The title SWCRO was relinquished by the SWCC team and became the title of the new umbrella organisation. The old SWCC based team was expanded to include clubs active in the Southern outcrop and constituted as the West Brecon Cave Rescue Team (WBCRT), later becoming SMWCRT.

What is now the SMWCRT is based at the headquarters of the SWCC, with its own stores of equipment, leasing the rescue garage and upper store rooms. The Gwent Team formalised an arrangement with the Chelsea Speleological Society's club hut at Llangattock.

A second reconstitution of the WBCRT took place 1991. The WBCRT was still seen as an extension of the SWCC, despite its inclusion of other clubs on the executive and its active role in encouraging new clubs to become part of the team. As a result, the WBCRT formally separated from the SWCC. All of the equipment, much of which had been purchased by the SWCC, was transferred to ownership of the WBCRT. A formal agreement was signed regarding the continued use of the rescue stores and garage at Penwyllt. The SWCC Rescue Officer would no longer be automatically the Hon. Sec. of the WBCRT and the constitution was modified to give all member clubs the same status and to allow non club cavers representation on the WBCRT executive.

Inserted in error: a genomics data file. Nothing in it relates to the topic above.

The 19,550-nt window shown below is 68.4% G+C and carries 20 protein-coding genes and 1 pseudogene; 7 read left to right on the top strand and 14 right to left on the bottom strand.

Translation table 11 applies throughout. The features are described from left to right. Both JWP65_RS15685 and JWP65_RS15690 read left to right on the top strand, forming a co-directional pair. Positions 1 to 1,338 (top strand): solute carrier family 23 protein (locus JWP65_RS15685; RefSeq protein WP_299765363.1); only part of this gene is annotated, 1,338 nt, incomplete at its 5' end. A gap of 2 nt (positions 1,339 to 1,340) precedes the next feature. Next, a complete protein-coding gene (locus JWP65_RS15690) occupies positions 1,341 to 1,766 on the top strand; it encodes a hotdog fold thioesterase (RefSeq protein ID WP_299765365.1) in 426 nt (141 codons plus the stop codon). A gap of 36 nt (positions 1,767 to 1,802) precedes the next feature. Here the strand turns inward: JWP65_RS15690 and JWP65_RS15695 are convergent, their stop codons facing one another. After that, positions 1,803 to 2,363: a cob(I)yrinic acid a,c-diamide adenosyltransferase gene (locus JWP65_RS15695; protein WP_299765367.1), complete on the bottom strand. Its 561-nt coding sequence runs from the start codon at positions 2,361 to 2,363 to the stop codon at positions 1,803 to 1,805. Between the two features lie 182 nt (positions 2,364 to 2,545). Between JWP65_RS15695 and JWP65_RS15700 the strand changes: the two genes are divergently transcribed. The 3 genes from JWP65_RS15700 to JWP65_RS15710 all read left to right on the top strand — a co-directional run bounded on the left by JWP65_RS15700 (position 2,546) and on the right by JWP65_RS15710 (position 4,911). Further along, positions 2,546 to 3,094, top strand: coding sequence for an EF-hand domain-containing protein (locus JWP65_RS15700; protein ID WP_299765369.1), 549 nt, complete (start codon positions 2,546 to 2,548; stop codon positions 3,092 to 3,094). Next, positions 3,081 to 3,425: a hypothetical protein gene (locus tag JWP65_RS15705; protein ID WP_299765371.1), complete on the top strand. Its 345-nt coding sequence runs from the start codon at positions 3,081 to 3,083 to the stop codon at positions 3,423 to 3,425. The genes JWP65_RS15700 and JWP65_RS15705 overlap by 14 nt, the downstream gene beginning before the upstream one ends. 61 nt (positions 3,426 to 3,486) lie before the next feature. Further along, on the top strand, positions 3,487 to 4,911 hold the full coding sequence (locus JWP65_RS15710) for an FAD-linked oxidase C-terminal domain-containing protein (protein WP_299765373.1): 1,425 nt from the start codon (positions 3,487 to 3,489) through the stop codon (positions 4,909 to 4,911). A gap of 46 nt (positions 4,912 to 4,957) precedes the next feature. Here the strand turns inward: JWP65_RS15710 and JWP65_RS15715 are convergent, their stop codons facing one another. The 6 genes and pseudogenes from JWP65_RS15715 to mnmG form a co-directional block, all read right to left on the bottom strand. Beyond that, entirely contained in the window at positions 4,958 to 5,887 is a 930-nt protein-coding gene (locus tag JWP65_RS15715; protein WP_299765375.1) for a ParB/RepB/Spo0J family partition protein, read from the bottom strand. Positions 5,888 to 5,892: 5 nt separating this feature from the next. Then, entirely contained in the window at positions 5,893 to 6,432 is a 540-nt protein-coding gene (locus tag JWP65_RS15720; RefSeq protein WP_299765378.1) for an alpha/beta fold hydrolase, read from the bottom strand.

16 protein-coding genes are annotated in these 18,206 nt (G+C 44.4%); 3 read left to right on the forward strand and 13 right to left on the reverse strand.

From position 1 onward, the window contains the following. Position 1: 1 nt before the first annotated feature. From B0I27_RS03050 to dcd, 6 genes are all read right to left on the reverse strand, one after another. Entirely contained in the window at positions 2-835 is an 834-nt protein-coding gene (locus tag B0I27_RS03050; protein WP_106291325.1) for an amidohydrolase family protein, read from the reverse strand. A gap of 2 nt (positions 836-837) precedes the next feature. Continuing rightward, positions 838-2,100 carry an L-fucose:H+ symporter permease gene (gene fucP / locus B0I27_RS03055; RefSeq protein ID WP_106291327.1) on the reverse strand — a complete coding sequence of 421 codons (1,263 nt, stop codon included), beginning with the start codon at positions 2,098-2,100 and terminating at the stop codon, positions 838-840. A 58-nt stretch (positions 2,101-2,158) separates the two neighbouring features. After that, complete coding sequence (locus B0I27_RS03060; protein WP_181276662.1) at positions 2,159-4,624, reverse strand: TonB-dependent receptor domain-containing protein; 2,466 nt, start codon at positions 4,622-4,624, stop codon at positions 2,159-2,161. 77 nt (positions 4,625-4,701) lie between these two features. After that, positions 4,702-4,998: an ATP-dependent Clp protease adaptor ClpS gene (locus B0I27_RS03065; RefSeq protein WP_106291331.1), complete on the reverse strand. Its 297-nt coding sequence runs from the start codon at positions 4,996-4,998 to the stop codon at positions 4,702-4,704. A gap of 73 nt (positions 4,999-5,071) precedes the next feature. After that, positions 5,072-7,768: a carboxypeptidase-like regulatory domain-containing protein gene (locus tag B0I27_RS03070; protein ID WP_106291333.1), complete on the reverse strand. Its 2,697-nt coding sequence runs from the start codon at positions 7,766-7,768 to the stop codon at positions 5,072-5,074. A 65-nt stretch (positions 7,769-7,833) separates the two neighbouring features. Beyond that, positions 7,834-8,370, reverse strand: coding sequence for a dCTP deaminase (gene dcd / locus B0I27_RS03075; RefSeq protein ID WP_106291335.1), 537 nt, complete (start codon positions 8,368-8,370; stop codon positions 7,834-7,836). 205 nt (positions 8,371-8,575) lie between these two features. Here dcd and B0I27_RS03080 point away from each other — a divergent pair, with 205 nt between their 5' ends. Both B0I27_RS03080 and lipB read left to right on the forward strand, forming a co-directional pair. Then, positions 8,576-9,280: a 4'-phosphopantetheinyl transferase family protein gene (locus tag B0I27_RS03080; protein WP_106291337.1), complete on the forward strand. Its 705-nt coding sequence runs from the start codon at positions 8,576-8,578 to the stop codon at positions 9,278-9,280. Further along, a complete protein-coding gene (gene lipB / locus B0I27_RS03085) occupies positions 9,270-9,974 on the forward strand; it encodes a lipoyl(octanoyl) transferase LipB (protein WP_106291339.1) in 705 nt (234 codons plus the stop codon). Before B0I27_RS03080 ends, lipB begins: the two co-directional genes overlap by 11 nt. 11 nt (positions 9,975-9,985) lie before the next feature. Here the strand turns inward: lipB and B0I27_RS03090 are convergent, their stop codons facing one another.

In 1998, WBCRT completed work on a new Advanced First Aid course for Cave Rescue which was accredited by British Red Cross and the British Cave Rescue Council. This course is now delivered annually for 9 of the 15 UK Cave Rescue Teams and has become a National Standard for Cave Rescue Advanced First Aid in the UK.